Donation To Help Keep Doctors In Rural Iowa - News and Weather For The Quad Cities -

Donation To Help Keep Doctors In Rural Iowa

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Iowa hospitals join the fight to keep doctors in rural Iowa.

The U-I Health Alliance will donate one million dollars over the next three years to a loan repayment program.

Rural Iowa faces a shortage of family doctors.

Leaving people living in areas with fewer doctors than are needed, potentially forcing them to travel to find care.

High student debt is one factor pulling medical students to higher paying specialties, and away from rural areas.

Most Iowa counties have medically undeserved areas within their borders.

The latest data from the federal government shows the majority of Iowa counties lack doctors in at least one part of their territory.

Family doctors and psychiatrists are in the greatest need.

Yet when the average medical school debt keeps going, med students have to weigh where they want to work with how much debt they owe.

"There are economic realities that prevent our students from choosing to practice in rural settings," says University of Iowa Medical Dean Dr. Debra Schwinn.

She says the average doctor coming out of Iowa City owes $160,000. A debt load that can make family practice in a rural area unattractive.

"There's several scattered throughout the state, 90 in a state the size of Iowa is a pretty big number," says family doctor Brent Hoehns.

He graduated in 1992. He came out of college owing $68,000.

"Nowadays that's nothing, and 15 years from now, crazy to think what the numbers will be," says Hoehns.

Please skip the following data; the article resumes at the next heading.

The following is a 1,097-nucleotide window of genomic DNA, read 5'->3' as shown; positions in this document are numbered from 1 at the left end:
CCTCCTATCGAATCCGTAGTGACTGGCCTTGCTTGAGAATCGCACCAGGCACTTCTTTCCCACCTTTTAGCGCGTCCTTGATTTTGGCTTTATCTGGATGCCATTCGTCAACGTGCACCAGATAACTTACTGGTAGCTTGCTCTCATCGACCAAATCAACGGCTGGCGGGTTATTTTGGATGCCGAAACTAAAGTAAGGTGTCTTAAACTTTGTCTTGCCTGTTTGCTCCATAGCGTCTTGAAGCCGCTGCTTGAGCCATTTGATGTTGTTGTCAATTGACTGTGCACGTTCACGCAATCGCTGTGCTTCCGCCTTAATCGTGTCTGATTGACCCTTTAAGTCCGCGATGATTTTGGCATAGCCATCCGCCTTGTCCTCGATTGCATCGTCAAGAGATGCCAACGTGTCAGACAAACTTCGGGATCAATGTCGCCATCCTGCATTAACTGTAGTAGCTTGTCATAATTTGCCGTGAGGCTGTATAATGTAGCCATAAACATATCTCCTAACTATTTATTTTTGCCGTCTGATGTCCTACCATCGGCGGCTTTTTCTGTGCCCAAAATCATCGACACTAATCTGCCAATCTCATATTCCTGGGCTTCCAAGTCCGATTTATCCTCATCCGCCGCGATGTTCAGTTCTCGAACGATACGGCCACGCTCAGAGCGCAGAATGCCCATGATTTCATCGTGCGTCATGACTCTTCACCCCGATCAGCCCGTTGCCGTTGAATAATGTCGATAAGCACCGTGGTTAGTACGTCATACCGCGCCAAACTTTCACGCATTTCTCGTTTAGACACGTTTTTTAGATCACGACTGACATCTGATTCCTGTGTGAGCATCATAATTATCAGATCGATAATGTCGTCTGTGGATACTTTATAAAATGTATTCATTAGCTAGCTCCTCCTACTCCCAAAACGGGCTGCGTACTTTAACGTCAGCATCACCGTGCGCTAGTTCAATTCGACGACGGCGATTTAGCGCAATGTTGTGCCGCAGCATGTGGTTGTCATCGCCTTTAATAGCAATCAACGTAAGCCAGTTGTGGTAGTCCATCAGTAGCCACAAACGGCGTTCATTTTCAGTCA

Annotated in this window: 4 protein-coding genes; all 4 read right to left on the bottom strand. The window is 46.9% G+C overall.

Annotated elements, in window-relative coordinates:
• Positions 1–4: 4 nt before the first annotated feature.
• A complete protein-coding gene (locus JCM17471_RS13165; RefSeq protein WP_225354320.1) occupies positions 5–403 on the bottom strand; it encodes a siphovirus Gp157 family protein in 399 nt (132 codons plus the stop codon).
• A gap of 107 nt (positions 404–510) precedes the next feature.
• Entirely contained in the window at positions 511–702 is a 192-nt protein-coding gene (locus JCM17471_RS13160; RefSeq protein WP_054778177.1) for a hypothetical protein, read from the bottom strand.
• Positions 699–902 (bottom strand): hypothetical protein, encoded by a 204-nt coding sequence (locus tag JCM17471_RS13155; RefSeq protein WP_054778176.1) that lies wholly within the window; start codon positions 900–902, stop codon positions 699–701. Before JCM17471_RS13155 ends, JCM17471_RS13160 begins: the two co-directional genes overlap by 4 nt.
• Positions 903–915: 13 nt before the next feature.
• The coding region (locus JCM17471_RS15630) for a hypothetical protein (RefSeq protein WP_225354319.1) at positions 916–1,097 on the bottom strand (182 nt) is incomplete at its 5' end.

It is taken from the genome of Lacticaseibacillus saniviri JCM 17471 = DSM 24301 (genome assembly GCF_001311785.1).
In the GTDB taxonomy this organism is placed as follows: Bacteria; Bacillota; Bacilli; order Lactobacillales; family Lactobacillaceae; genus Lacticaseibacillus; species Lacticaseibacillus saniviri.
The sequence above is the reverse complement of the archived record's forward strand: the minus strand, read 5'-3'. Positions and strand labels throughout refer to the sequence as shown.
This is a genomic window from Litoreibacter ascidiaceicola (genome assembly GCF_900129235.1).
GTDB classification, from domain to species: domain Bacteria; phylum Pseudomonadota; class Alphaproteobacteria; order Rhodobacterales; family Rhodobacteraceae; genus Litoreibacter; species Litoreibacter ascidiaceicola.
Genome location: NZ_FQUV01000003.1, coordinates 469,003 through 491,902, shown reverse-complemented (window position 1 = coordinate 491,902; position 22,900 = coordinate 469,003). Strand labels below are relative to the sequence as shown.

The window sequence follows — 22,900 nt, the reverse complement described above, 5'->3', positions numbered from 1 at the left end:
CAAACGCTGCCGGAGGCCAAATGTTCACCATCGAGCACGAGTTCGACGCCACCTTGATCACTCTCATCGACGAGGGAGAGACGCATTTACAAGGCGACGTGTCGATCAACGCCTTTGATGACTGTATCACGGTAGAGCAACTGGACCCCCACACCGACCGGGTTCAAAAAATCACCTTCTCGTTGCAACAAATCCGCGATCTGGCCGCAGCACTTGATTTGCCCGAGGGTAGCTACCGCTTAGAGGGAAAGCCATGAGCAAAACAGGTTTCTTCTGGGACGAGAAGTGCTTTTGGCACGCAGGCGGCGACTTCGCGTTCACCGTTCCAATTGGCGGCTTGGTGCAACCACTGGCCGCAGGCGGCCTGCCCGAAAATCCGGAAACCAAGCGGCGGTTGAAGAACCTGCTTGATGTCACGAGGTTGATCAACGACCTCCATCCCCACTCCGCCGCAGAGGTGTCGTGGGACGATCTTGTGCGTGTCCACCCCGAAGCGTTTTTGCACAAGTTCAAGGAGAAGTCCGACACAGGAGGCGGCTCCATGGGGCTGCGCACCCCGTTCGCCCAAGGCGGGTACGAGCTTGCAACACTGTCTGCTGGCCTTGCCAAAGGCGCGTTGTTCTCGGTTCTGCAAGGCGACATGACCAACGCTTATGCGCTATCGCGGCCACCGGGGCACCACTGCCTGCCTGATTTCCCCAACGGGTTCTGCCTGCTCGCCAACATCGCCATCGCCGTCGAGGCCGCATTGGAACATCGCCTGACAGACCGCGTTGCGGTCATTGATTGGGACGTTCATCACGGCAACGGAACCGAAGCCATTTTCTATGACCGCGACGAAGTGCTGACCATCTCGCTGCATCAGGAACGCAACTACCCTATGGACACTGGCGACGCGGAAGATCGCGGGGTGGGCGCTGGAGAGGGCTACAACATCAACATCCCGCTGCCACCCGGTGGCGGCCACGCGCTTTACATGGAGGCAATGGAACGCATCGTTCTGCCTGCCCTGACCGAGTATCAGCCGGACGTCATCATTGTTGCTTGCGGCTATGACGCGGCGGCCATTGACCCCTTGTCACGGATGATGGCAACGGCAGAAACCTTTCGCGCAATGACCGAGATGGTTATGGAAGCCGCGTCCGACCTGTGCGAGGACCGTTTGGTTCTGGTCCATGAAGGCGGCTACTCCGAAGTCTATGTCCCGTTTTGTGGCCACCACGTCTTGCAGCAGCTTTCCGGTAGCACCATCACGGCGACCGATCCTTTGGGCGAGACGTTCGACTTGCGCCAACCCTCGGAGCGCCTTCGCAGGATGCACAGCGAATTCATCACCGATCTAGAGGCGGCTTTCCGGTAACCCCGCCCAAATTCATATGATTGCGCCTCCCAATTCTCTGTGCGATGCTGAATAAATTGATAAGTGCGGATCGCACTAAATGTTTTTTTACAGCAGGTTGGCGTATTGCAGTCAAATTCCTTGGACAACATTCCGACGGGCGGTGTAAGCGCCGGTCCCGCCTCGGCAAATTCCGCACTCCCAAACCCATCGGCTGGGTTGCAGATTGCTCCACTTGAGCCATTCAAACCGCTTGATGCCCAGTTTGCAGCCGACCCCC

He says rural doctors get paid less because they're not specialists like cancer or heart doctors. When a student looks at how they'll pay their loans after graduation, they may cross rural areas off the list in favor of a practice that pays more.

"The longer you're in school the higher your debt gets so you're thinking about picking something that's going to help pay off your debt," says second year medical student Jacob Hayes.

That's where the Iowa rural doctor loan payment program comes in. It'll cover up to $200,000 of debt, if a student works in a needy rural area for five years.

Hayes believes the program is a good idea.

"Even if you don't want to do anything rural you can do anything for five years," says Hayes.

He grew up in rural Idaho. He hasn't decided yet what he wants to do in medicine, but he says student loan debt is one factor med students weigh. It's a factor the state hopes to shift into its favor.

"If we can reduce some of the debt that they have by staying here, we'll have more physicians choose to stay in Iowa," says Iowa Governor Terry Branstad.

A decision 20 students may find a little easier with a chance at loan forgiveness.

The loan program is a public private partnership.

Other private groups have kicked in donations as well as the state legislature.

The goal is to have enough money to keep the program in place permanently.

It's expected to begin giving out money in the next six years.

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